It is typical to see activation go up across the board when you focus on training up and go down across the board when you focus on training down. Since, for a great majority of clients, the EEG is overly active and noisy, reductions in activation generally precede clinical improvement. Usually if you can train down slow activity wherever it is excessive, even as it comes down and fast activity also comes down, the ratio improves.
This protocol was developed by John Long (Largo), an early participant in BrainTrainer, and myself. John had a great benefit at that time, in that he was a completely novice in the area of brain training, and he was completely unaware of (and undaunted by) all the things he “shouldn’t” do. He contacted me back-channel and asked if he could run some of his (creative) ideas past me, and I said I’d love that. He did, and I did, and the only one that (after the idea was ping-ponged back and forth a few times) ended up on my permanent list was the Van Largo Straddle.
The Van Largo straddle works like this:
Put one electrode at Cz (call this #1)
Put one electrode at T4 (call this #4)
Put two more electrodes equidistant between these two (call this #2–closer to Cz–and 3–closer to T4)
You should now have 4 electrodes arrayed even distances apart from the center of the central strip to the top/front of the right ear.
Plug 1 and 3 into channel 1; plug 2 and 4 into channel 2.
Train up SMR (best if you have figured out what SMR is for the client before you try this).
Usually works like a charm.
Chronic fatigue is usually a really wound up ANS (long-term Tone issues), so it can be related to any of the various strategies for dealing with Tone. Look for them in the order you normally would follow and try training each in that order.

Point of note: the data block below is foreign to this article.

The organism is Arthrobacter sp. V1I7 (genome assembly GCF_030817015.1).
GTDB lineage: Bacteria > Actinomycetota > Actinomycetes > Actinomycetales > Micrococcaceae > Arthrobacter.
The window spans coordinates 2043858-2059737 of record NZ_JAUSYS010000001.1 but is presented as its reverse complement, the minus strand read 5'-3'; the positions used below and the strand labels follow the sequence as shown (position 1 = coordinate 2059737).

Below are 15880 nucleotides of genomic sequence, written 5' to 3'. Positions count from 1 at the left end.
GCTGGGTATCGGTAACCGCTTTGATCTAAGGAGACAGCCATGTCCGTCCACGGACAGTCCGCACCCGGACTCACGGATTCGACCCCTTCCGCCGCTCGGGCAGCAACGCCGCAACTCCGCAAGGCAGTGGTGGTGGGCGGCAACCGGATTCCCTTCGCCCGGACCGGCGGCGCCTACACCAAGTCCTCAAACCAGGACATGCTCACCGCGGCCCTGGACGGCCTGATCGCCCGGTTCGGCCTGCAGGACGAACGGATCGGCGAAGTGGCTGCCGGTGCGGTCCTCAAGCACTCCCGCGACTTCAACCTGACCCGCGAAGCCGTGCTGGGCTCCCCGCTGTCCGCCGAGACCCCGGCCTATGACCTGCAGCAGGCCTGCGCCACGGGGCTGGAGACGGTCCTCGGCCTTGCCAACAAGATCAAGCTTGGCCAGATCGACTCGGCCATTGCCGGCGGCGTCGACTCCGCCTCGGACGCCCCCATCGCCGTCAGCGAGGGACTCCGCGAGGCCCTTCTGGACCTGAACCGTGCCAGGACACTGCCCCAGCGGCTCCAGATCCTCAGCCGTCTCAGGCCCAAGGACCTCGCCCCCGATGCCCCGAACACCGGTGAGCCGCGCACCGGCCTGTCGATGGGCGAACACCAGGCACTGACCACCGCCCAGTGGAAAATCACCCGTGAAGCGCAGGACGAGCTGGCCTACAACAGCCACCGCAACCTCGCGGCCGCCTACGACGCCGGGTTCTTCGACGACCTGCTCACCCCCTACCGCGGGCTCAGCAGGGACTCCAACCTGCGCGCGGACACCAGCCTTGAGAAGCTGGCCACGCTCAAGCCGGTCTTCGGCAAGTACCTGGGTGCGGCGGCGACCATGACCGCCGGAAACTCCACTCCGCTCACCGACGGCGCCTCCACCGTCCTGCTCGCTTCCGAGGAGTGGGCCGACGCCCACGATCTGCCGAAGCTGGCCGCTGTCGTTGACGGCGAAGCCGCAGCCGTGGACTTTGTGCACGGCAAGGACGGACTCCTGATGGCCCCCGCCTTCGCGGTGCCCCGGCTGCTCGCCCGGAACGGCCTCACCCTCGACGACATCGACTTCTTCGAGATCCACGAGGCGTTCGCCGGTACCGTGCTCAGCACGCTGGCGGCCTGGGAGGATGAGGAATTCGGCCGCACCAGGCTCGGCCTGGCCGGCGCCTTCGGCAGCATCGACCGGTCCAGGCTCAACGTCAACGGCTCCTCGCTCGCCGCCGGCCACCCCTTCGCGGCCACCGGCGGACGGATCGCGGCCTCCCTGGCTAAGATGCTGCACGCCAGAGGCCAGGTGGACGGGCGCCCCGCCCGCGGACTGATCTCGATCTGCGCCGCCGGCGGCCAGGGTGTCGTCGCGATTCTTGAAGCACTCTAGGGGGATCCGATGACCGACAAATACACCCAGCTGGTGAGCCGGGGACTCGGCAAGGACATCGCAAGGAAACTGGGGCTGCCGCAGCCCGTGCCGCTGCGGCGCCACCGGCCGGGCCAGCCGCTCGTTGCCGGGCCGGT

Remember with this kind of client you will want to address possible secondary gain issues by helping the client find a way to take some control of her own life, reducing incoming stress by 10% is what I aim for. Use technologies (breathing or heart-rate variability) to begin impacting the parasympathetic tone. And test the hypotheses for which cortical strategy she is using to protect against/lock in the subcortical drive issues.
One thing I would look for is potentially very high alpha, either with eyes open or closed, which often goes along with chronic fatigue or chronic pain syndromes.
If you don’t resolve the underlying stress issues, it will be like trying to bail the water out of a boat with a large hole in the bottom. Her brain has developed a way of controlling the stress situation–perhaps long ago–and now cannot let go of that. You must identify that pattern and teach her brain to release it first. Then she can begin to improve.
Alpha and Fatigue
Many of the chronic pain and chronic fatigue clients I’ve seen/worked with had problems with alpha. There is often a lot of it, but it is often slow and doesn’t block well with eyes open or at task. Often you will find a scooped out area around 6-8 Hz, which is a hint that there is blocked emotional material.